ANGIOTENSIN II BLOOD-LEVELS IN HUMAN HYPERTENSION

K. J. Catt, Paul Zimmet, M. D. Cain, E. Cran, J. B. Best, J. P. Coghlan

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Abstract

Studies on normal subjects have shown Summarythat blood-angiotensin-it levels are not markedly altered by postural change and sodium restriction, while more prominent increases are caused by acute administration of diuretics and oral contraceptive therapy. In benign and uncomplicated essential hypertension, blood-angiotensin-II levels are usually normal. However, increased levels are commonly present in patients with severe essential hypertension, renal hypertension, and malignant hypertension, with a significant correlation between diastolic pressure and blood-angiotensin-II concentration in all three forms of hypertension. The association with high blood-angiotensin-II is particularly frequent in malignant hypertension and renal hypertension, being observed in 90% of patients with these conditions. It is proposed that high levels of circulating angiotensin II may contribute to the development of renal hypertension in man, and that the ability of the diseased kidney to compensate for the pressor effects of high angiotensin levels by adjusting sodium and fluid balance may be an additional determining factor in the development of hypertension associated with renal disease.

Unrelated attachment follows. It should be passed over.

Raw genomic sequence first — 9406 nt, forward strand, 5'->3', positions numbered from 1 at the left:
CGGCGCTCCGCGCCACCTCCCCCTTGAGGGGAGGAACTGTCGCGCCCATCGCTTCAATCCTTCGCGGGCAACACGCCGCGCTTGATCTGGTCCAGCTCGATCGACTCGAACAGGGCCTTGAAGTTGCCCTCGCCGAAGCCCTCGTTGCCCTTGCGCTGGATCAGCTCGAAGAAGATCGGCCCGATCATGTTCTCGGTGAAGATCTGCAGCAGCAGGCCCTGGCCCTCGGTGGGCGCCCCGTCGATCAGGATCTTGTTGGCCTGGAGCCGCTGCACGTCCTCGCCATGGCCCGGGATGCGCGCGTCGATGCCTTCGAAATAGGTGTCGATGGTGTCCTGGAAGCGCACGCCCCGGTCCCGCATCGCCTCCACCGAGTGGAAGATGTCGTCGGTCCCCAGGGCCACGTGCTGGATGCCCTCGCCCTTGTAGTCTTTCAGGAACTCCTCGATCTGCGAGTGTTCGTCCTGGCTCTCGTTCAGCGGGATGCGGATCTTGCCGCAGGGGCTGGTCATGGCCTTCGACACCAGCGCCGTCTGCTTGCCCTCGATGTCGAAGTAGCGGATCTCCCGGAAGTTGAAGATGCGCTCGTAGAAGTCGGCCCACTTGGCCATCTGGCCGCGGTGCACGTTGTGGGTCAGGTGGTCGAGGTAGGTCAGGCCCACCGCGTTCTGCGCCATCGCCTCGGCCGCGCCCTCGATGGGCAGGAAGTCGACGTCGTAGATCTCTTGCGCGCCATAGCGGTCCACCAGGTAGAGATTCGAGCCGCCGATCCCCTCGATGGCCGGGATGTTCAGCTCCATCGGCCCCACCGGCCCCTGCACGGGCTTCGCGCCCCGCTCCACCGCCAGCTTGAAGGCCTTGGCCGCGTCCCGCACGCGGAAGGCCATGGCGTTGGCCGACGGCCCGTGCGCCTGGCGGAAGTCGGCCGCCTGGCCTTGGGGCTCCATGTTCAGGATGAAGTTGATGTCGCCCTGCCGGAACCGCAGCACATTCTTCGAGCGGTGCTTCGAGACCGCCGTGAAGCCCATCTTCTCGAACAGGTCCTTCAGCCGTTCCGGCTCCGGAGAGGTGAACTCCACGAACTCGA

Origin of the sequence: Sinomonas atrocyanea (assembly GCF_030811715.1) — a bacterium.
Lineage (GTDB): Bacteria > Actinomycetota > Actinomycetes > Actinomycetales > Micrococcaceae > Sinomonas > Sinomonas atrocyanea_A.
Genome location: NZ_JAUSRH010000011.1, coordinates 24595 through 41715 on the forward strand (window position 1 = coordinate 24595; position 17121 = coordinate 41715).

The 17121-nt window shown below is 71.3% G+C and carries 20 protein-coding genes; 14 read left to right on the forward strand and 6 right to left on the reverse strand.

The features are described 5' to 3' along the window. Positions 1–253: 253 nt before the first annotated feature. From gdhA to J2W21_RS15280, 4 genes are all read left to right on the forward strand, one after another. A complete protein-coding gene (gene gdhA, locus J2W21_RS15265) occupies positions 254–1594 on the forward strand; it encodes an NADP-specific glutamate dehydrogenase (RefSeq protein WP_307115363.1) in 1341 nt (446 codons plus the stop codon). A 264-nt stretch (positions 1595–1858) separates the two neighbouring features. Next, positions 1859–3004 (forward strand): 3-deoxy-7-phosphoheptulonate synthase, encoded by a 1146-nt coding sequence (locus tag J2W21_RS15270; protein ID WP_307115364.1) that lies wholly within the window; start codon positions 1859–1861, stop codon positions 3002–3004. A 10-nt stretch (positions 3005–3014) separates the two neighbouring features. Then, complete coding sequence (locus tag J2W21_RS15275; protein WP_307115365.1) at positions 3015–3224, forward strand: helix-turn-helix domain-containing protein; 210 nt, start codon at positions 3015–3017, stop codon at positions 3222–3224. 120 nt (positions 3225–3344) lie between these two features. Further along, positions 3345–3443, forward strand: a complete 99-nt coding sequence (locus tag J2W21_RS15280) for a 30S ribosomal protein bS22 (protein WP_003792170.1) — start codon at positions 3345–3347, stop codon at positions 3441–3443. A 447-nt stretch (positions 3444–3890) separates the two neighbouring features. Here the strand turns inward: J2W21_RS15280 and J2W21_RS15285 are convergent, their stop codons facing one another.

LanguageEnglish
Pages459-464
Number of pages6
JournalThe Lancet
Volume297
Issue number7697
DOIs
Publication statusPublished - 6 Mar 1971

ASJC Scopus subject areas

  • Medicine(all)

Cite this

Catt, K. J., Zimmet, P., Cain, M. D., Cran, E., Best, J. B., & Coghlan, J. P. (1971). ANGIOTENSIN II BLOOD-LEVELS IN HUMAN HYPERTENSION. The Lancet, 297(7697), 459-464. https://doi.org/10.1016/S0140-6736(71)91085-3